February has been announced age-related macular degeneration (AMD) and low vision awareness month. AMD is the number one source of vision loss for individuals age 65 and over. AMD often leads to low vision, a term eye doctors use to describe substantial visual impairment that is also called “legal blindness” or almost total blindness. In the case of macular degeneration, a degenerative eye disease, damage occurs to the macula, the part of the retina which is responsible for clear vision in the central visual field. The disease causes a vision loss relating to the central vision zone, but usually leaves peripheral vision intact.
Low vision due to age-related macular degeneration is usually gradual but on occasion disruptions in vision can be sudden. Early symptoms of low vision from AMD include shadowy areas in your central vision or very distorted vision. Although AMD doesn’t have a cure yet, early detection and attention can halt progression of the disease and subsequently prevent low vision. For those who have already suffered from vision impairment, low-vision rehabilitation and aids can help.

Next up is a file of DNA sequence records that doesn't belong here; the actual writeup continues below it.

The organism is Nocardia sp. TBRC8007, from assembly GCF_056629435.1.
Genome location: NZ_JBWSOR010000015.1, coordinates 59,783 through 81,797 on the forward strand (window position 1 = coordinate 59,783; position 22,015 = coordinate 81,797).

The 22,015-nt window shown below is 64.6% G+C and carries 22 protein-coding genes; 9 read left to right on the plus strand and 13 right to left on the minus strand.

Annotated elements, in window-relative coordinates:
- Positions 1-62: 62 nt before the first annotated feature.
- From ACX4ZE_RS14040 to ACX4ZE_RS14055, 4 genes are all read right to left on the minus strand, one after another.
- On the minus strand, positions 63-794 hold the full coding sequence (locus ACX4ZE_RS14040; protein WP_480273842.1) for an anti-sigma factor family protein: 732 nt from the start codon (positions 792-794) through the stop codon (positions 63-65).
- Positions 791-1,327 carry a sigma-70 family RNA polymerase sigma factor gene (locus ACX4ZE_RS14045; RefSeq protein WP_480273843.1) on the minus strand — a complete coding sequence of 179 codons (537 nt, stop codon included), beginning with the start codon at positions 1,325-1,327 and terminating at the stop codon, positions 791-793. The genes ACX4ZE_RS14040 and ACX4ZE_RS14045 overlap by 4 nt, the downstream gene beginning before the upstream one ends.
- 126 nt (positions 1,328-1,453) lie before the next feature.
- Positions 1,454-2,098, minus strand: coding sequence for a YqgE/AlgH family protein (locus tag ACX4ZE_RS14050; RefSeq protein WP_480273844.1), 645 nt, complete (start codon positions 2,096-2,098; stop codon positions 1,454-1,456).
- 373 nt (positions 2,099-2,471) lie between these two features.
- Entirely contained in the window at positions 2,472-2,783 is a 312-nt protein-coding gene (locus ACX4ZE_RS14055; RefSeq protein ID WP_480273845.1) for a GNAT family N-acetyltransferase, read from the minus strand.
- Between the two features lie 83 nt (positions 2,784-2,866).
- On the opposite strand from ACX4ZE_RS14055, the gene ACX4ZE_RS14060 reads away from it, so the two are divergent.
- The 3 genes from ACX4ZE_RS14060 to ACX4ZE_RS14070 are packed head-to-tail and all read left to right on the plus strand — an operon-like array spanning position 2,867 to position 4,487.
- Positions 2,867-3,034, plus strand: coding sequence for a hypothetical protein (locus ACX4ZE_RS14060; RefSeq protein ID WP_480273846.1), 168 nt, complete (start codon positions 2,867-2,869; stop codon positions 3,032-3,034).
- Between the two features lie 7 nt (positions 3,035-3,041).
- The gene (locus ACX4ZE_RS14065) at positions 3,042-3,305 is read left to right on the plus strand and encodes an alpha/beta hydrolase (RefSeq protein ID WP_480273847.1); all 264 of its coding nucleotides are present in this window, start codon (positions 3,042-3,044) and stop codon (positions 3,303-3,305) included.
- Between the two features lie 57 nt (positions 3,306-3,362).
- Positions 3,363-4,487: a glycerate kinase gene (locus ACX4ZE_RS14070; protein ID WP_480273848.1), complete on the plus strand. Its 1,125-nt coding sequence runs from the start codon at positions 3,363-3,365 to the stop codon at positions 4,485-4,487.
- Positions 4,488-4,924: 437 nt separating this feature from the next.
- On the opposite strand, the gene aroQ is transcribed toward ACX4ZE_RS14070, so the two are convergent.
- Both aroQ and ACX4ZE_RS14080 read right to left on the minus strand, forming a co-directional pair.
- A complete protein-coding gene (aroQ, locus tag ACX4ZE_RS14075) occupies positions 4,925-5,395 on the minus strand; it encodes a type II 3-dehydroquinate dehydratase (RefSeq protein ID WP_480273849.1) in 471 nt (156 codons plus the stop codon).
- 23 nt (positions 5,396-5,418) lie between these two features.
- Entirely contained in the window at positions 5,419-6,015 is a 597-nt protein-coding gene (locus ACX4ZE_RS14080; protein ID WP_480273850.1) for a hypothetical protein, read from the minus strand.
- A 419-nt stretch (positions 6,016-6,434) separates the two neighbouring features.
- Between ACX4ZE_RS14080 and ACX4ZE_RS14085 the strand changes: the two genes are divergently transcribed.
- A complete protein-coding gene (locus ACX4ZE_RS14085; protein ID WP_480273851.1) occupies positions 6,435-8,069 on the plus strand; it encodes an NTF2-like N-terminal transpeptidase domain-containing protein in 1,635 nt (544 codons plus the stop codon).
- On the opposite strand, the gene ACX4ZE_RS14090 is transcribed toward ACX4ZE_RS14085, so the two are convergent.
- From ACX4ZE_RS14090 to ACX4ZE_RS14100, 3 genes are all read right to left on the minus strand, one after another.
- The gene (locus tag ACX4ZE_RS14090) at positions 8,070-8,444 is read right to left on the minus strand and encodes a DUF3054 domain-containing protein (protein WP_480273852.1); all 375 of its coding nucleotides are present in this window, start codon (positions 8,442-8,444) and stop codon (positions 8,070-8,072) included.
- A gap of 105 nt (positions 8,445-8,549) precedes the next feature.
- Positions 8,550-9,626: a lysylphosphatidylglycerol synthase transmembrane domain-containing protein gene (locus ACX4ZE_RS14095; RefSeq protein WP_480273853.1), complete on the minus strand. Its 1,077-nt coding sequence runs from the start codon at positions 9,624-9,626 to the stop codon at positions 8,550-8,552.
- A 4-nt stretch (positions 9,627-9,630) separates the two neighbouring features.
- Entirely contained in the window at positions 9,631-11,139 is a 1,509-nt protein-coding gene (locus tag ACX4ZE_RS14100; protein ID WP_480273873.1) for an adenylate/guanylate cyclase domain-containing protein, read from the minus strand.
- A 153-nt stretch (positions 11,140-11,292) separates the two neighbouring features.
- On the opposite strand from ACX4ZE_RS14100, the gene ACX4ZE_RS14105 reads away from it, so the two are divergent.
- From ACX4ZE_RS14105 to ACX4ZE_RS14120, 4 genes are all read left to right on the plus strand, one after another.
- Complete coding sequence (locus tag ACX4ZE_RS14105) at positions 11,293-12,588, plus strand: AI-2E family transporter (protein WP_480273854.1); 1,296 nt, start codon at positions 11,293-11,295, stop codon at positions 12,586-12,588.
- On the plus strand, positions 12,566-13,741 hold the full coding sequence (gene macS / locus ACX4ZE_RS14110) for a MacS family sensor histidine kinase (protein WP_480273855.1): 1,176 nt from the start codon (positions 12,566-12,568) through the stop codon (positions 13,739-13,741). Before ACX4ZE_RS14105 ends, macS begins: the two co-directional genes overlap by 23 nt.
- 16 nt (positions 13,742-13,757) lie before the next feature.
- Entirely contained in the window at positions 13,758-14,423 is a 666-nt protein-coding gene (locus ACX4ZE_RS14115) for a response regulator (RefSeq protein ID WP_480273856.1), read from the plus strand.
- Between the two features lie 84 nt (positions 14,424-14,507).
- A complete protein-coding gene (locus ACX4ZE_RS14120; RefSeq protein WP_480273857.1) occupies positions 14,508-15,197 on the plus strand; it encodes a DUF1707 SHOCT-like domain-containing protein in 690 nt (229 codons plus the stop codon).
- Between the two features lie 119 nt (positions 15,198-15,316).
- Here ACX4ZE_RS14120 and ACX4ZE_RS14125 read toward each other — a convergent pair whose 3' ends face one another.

Those with greater risk factors of AMD include individuals over 65, females, Caucasians and people with light eye color, severe hyperopia (farsightedness) or a genetic disposition. Controllable risk factors include smoking, high blood pressure, exposure to ultraviolet light and obesity. Proper exercise and diet including certain nutrients can reduce your risk.
Those who are living with low vision should speak to their eye doctor about low vision rehabilitation and specialized equipment that can enable self-sufficiency. After an extensive assessment, a low vision specialist can prescribe helpful low vision devices such as reading telescopes and non-optical adaptive aids such as electronic ''talking'' clocks and large-face printed material.
Since AMD and other eye diseases can be halted by early diagnosis, eye doctors recommend a routine annual eye exam for all ages. Your awareness can lead to prevention of vision loss.